Works at: Vanderbilt University, Nashville, TN
Born, raised and studied in: Belarus
To unwind, she: reads, travels, spends time with her family
Galina Lepesheva knows that kissing bugs are anything but romantic. When the lights get low, these blood-sucking insects begin feasting—and defecating—on the faces of their sleeping victims. Their feces are often infected with a protozoan (a single-celled, eukaryotic parasite) called Trypanosoma cruzi that causes Chagas disease. Lepesheva has developed a compound that might be an effective treatment for Chagas. She has also tested the substance, called VNI, as a treatment for two related diseases—African sleeping sickness and leishmaniasis.
“This particular research is mainly driven by one notion: Why should people suffer from these terrible illnesses if there could be a relatively easy solution?” she says.
Currently, most cases of Chagas disease occur in rural parts of Mexico, Central America and South America. According to some estimates, up to 1 million people in the U.S. could have Chagas disease, and most of them don’t realize it. If left untreated, the infection is lifelong and can be deadly.
The initial, acute stage of the disease is usually mild and lasts 4 to 8 weeks. Then the disease goes dormant for a decade or two. In about one in three people, Chagas re-emerges in its life-threatening, chronic stage, which can affect the heart, digestive system or both. Once chronic Chagas disease develops, about 60 percent of people die from it within 2 years.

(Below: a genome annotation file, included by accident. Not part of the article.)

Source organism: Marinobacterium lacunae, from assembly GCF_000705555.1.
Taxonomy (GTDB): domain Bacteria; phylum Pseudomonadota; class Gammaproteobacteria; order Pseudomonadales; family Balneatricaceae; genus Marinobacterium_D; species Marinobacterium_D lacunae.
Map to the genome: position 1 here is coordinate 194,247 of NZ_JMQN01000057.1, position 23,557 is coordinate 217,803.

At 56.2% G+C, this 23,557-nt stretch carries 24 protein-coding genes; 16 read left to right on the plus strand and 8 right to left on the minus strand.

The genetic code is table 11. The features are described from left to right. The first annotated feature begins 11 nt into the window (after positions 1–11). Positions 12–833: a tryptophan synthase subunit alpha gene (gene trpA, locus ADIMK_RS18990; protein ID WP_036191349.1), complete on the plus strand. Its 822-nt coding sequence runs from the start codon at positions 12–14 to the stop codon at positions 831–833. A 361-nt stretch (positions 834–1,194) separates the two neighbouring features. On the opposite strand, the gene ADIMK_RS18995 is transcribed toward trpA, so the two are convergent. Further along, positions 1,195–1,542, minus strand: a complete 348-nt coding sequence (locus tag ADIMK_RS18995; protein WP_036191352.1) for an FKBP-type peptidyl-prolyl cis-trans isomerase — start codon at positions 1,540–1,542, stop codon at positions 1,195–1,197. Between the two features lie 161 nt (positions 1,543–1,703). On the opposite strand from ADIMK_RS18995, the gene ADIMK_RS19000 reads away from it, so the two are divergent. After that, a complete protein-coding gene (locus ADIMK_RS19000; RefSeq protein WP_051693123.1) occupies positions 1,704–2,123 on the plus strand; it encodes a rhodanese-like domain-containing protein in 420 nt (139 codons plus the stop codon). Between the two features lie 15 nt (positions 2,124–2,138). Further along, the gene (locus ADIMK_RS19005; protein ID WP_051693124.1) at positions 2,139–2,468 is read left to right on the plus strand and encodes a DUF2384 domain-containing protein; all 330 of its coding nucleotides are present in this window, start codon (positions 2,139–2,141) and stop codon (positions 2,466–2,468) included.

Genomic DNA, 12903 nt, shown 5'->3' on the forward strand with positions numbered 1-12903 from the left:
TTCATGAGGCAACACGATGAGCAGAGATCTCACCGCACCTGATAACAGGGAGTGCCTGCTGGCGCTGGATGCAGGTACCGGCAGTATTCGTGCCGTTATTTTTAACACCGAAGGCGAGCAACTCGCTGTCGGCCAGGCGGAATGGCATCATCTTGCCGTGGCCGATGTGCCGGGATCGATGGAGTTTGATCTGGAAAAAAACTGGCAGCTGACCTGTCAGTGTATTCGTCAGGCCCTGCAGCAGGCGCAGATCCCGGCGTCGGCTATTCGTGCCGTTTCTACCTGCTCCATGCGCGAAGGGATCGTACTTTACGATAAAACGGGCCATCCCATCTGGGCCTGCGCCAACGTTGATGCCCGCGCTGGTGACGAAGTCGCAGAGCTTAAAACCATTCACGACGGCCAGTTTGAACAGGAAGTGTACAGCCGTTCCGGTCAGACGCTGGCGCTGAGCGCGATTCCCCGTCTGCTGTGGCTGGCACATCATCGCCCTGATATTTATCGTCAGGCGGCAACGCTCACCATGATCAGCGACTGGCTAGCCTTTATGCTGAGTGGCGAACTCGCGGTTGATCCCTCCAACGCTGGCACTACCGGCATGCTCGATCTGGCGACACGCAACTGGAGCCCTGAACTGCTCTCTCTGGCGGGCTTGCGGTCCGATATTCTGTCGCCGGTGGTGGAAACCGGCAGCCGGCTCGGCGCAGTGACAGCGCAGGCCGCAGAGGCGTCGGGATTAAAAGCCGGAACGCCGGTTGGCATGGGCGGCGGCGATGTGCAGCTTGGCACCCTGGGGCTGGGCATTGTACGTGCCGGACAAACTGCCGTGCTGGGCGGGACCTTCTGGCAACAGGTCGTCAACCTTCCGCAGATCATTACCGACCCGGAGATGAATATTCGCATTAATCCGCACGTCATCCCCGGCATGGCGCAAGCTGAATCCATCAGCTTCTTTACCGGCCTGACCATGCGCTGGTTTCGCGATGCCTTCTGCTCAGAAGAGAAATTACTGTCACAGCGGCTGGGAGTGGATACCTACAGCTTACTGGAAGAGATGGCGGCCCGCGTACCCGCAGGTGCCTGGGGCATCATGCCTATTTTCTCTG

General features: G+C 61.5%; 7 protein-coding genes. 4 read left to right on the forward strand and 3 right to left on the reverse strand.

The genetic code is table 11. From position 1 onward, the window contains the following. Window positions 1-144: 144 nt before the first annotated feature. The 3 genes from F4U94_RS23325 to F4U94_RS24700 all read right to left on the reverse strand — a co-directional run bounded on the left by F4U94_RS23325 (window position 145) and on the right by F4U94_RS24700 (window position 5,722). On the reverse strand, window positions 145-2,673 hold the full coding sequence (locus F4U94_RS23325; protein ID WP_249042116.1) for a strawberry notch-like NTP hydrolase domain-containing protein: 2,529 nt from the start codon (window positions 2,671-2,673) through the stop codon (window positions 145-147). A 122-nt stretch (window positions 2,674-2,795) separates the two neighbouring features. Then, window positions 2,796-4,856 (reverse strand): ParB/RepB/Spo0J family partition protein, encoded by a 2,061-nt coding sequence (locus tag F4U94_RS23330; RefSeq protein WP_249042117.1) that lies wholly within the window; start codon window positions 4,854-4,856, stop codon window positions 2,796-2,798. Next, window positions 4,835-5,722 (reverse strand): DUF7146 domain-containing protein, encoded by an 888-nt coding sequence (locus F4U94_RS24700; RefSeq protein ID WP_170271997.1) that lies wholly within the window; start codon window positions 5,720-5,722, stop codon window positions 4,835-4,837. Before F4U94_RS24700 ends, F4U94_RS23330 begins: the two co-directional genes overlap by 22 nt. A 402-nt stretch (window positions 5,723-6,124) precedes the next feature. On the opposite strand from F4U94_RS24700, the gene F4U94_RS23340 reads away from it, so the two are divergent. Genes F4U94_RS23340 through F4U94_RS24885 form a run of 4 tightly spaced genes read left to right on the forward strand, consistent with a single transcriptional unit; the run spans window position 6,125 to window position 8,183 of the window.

The Centers for Disease Control and Prevention (CDC) has targeted Chagas disease as one of five “neglected parasitic infections,” indicating that it warrants special public health action.
“Chagas disease does not attract much attention from pharmaceutical companies,” Lepesheva says. Right now, there are only two medicines to treat it. They are only available by special request from the CDC, aren’t always effective and can cause severe side effects.
Lepesheva’s research focuses on a particular enzyme, CYP51, that is the target of some anti-fungal medicines. If CYP51 can also act as an effective drug target for the parasites that cause Chagas, her work might help meet an important public health need.
CYP51 is found in all kingdoms of life. It helps produce molecules called sterols, which are essential for the development and viability of eukaryotic cells. Lepesheva and her colleagues are studying VNI and related compounds to examine whether they can block the activity of CYP51 in human pathogens such as protozoa, but do no harm to the enzyme in mammals. In other words, her goal is to cripple disease-causing organisms without creating side effects in infected humans or other mammals.
Lepesheva has tested the effectiveness of VNI on Chagas-infected mice. Remarkably, it has worked 100 percent of the time, curing both the acute and chronic stages of the disease. It acts by preventing the protozoan from establishing itself in the host’s body. If it is similarly effective in humans, VNI could become the first reliable treatment for Chagas disease.